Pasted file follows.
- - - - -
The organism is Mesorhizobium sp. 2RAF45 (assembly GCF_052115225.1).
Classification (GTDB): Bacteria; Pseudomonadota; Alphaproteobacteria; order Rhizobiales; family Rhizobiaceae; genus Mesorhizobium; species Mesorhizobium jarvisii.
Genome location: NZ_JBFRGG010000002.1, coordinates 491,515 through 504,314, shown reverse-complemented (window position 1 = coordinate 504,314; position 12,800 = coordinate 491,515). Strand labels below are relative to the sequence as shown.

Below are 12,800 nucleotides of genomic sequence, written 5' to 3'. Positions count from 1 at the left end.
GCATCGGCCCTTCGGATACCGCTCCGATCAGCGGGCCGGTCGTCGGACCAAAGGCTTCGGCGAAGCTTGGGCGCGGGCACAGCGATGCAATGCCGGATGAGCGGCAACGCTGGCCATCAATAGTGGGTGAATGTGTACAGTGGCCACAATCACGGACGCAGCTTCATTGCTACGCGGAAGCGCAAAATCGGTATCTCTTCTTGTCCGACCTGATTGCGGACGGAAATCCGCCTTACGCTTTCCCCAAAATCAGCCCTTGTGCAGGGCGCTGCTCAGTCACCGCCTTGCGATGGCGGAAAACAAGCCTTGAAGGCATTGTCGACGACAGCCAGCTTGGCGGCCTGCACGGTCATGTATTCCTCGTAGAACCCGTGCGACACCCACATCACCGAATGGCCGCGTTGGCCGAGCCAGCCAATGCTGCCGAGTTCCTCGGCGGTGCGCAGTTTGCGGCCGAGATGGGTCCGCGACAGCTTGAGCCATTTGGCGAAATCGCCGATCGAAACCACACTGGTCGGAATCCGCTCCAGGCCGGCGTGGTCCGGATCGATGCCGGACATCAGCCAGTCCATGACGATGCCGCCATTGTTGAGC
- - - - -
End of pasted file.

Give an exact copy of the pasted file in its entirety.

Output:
The organism is Mesorhizobium sp. 2RAF45 (assembly GCF_052115225.1).
Classification (GTDB): Bacteria; Pseudomonadota; Alphaproteobacteria; order Rhizobiales; family Rhizobiaceae; genus Mesorhizobium; species Mesorhizobium jarvisii.
Genome location: NZ_JBFRGG010000002.1, coordinates 491,515 through 504,314, shown reverse-complemented (window position 1 = coordinate 504,314; position 12,800 = coordinate 491,515). Strand labels below are relative to the sequence as shown.

Below are 12,800 nucleotides of genomic sequence, written 5' to 3'. Positions count from 1 at the left end.
GCATCGGCCCTTCGGATACCGCTCCGATCAGCGGGCCGGTCGTCGGACCAAAGGCTTCGGCGAAGCTTGGGCGCGGGCACAGCGATGCAATGCCGGATGAGCGGCAACGCTGGCCATCAATAGTGGGTGAATGTGTACAGTGGCCACAATCACGGACGCAGCTTCATTGCTACGCGGAAGCGCAAAATCGGTATCTCTTCTTGTCCGACCTGATTGCGGACGGAAATCCGCCTTACGCTTTCCCCAAAATCAGCCCTTGTGCAGGGCGCTGCTCAGTCACCGCCTTGCGATGGCGGAAAACAAGCCTTGAAGGCATTGTCGACGACAGCCAGCTTGGCGGCCTGCACGGTCATGTATTCCTCGTAGAACCCGTGCGACACCCACATCACCGAATGGCCGCGTTGGCCGAGCCAGCCAATGCTGCCGAGTTCCTCGGCGGTGCGCAGTTTGCGGCCGAGATGGGTCCGCGACAGCTTGAGCCATTTGGCGAAATCGCCGATCGAAACCACACTGGTCGGAATCCGCTCCAGGCCGGCGTGGTCCGGATCGATGCCGGACATCAGCCAGTCCATGACGATGCCGCCATTGTTGAGC